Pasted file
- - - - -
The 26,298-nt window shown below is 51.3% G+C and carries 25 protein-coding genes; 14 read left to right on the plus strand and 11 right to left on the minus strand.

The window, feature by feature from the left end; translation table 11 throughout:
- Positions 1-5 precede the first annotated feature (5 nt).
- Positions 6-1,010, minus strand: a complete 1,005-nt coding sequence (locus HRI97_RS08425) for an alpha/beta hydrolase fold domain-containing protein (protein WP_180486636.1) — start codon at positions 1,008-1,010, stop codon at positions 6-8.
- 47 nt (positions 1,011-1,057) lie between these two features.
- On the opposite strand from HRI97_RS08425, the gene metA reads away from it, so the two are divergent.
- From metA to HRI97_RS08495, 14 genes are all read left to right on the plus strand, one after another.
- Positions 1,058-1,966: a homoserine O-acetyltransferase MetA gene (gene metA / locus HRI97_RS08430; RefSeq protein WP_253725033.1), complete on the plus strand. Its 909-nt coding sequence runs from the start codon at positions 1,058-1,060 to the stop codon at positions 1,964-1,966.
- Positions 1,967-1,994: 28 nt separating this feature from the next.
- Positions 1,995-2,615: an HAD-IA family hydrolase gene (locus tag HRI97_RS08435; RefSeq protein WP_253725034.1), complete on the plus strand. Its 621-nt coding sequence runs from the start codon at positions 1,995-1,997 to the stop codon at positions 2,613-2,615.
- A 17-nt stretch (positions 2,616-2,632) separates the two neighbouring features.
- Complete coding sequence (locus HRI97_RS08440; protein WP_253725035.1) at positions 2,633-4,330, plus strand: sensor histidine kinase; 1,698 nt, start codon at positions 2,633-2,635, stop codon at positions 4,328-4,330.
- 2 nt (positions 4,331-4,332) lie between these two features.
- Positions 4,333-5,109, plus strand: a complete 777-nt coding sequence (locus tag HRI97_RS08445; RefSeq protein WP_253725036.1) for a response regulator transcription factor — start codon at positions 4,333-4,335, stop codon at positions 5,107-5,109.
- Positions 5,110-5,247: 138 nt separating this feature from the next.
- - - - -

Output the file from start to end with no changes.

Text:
The 26,298-nt window shown below is 51.3% G+C and carries 25 protein-coding genes; 14 read left to right on the plus strand and 11 right to left on the minus strand.

The window, feature by feature from the left end; translation table 11 throughout:
- Positions 1-5 precede the first annotated feature (5 nt).
- Positions 6-1,010, minus strand: a complete 1,005-nt coding sequence (locus HRI97_RS08425) for an alpha/beta hydrolase fold domain-containing protein (protein WP_180486636.1) — start codon at positions 1,008-1,010, stop codon at positions 6-8.
- 47 nt (positions 1,011-1,057) lie between these two features.
- On the opposite strand from HRI97_RS08425, the gene metA reads away from it, so the two are divergent.
- From metA to HRI97_RS08495, 14 genes are all read left to right on the plus strand, one after another.
- Positions 1,058-1,966: a homoserine O-acetyltransferase MetA gene (gene metA / locus HRI97_RS08430; RefSeq protein WP_253725033.1), complete on the plus strand. Its 909-nt coding sequence runs from the start codon at positions 1,058-1,060 to the stop codon at positions 1,964-1,966.
- Positions 1,967-1,994: 28 nt separating this feature from the next.
- Positions 1,995-2,615: an HAD-IA family hydrolase gene (locus tag HRI97_RS08435; RefSeq protein WP_253725034.1), complete on the plus strand. Its 621-nt coding sequence runs from the start codon at positions 1,995-1,997 to the stop codon at positions 2,613-2,615.
- A 17-nt stretch (positions 2,616-2,632) separates the two neighbouring features.
- Complete coding sequence (locus HRI97_RS08440; protein WP_253725035.1) at positions 2,633-4,330, plus strand: sensor histidine kinase; 1,698 nt, start codon at positions 2,633-2,635, stop codon at positions 4,328-4,330.
- 2 nt (positions 4,331-4,332) lie between these two features.
- Positions 4,333-5,109, plus strand: a complete 777-nt coding sequence (locus tag HRI97_RS08445; RefSeq protein WP_253725036.1) for a response regulator transcription factor — start codon at positions 4,333-4,335, stop codon at positions 5,107-5,109.
- Positions 5,110-5,247: 138 nt separating this feature from the next.